Attitude Determines Altitude
I was recently at an awards banquet for the hospital I work for when I had the pleasure of hearing a motivational speech by USA Paralympian Rudy Garcia-Tolsen. A double-amputee below the knee, Rudy talked about his journey from the rehabilitation hospital all the way to winning multiple gold medals for swimming in the Paralympic Games. Addressing a room full of people who had never faced adversity like he had, Rudy focused on the message to never give up on your goals no matter what setbacks you encounter. I found Rudy’s speech incredibly inspiring – enough to write a few of his quotes down on a napkin for this article. Rudy says he never saw his condition as a disability. Recounting the first time he won a competition and overhearing his opponent complaining “I can’t believe I just lost to the kid with no legs,” Rudy remembers thinking “That stoked the fire in me. I knew right away - I want more of that.” As he walked off the stage, his final message stuck with me:
“My mission is to show people the real disability in life is a negative attitude.”
The Road to Progress
Attitude and state of mind are critical to your success in anything in life, but especially in competition. While many of us will never face physical challenges similar to Rudy, we can absolutely resonate with his message. Recently I have noticed more and more players competing in FFTCG struggling with a negative attitude or with the negative attitudes of those around them. Players aptly refer to this as “toxicity” because the attitude is prone to infecting and spreading to those who come in contact with it. Having a negative attitude will increase your number of mistakes and severely restrict your ability to learn from those mistakes. In order to eliminate toxicity and refocus ourselves on a healthy, competitive mindset we need to set positive goals, handle setbacks, and adjust our attitudes.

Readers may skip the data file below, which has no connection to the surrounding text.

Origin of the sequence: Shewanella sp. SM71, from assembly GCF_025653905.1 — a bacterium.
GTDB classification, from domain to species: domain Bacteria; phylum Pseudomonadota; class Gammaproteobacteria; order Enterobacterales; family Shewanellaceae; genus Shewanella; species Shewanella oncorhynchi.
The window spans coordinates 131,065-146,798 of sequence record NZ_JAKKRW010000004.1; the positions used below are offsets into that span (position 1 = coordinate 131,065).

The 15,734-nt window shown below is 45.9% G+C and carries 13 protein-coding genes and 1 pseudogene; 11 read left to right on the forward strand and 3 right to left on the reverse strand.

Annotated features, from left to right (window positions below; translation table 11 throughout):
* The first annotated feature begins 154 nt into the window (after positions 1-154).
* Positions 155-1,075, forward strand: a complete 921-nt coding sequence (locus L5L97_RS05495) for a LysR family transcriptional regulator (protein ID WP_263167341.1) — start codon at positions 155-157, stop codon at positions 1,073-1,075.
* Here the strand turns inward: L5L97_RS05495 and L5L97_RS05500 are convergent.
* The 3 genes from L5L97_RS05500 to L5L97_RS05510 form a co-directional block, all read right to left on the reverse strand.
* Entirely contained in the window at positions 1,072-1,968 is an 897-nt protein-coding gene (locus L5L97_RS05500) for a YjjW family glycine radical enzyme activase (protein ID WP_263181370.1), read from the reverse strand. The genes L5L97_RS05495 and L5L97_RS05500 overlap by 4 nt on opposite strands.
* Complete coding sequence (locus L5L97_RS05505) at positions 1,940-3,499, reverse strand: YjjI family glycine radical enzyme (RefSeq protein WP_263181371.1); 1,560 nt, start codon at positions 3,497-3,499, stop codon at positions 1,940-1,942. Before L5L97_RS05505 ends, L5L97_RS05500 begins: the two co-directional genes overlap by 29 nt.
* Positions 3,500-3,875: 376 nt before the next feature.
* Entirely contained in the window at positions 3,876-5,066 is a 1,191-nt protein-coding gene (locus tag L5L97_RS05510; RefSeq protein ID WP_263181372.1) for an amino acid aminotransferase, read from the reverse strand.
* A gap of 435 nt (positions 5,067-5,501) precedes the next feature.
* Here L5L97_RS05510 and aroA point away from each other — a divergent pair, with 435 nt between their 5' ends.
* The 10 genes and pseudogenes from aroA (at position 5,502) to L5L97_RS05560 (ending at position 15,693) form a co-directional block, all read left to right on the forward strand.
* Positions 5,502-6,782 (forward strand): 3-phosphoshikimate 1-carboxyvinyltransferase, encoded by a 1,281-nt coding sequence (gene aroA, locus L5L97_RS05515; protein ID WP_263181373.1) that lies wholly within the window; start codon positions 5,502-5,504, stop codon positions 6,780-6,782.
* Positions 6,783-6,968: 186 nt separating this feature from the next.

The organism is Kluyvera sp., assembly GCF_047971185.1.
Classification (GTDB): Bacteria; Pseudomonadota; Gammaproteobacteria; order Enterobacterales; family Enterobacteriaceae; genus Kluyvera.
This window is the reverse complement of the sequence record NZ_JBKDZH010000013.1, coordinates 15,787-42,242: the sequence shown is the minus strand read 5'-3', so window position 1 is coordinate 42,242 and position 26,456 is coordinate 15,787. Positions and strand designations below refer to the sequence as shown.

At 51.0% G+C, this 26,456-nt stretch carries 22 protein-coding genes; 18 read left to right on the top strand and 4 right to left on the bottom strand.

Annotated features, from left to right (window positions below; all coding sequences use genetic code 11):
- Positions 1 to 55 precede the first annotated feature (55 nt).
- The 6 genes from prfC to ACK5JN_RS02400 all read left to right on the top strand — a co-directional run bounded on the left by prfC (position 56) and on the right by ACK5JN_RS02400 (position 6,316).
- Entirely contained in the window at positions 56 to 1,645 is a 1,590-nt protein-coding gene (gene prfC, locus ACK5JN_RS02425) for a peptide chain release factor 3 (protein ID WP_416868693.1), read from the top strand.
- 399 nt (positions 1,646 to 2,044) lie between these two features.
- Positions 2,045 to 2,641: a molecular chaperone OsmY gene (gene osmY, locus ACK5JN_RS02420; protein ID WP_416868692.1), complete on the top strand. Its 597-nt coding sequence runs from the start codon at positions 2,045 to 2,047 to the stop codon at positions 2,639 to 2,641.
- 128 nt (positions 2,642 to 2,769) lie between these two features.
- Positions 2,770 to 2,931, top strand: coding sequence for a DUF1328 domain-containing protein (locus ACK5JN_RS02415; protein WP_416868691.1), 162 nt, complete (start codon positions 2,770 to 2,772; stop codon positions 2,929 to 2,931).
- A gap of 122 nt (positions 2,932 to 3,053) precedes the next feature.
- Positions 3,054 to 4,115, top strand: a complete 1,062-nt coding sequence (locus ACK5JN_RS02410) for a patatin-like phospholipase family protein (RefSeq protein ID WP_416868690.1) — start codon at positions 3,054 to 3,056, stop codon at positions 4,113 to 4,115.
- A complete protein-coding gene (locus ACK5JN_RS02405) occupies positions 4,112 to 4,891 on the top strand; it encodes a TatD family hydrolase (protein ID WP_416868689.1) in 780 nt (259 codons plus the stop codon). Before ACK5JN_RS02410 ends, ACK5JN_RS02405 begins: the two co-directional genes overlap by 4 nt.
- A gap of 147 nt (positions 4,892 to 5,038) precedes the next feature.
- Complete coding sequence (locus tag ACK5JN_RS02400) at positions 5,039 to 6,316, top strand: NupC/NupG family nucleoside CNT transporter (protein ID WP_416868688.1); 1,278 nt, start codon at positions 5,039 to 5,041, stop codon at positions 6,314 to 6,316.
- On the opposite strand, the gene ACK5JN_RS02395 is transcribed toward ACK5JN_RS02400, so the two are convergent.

You don’t have to be a world-class athlete or a fierce competitor to set goals for yourself. Having positive goals helps you focus during games and makes it easier to identify and fix mistakes. Your goal could be something as small and simple as remembering to say “good luck” and “good game” to your opponents. Perhaps your goal is more along the lines of winning your next locals, or even winning the next big tournament. Your goal could be as simple as Rudy’s was at first: to beat the people who underestimated him. No matter what level of competitor you are, having a goal will give you a strong focus on your own personal success and help cultivate a positive mindset.
“Success is a way of life. It’s how I get up in the morning, it’s what motivates me – my goals, my dreams. If you set goals, anything is possible.”
Setting a goal means you are setting a bar for success – similarly failing to accomplish your goals can often make you feel like you are not and cannot be successful. Setbacks like these are something we have all experienced whether we lost in finals or 0-X dropped a tournament. Success feels different to everyone, and I think it’s important to redefine success for yourself as anything that helps you take a step towards that goal. A loss, misplay or mistake is not necessarily a setback but rather an opportunity for progress towards success.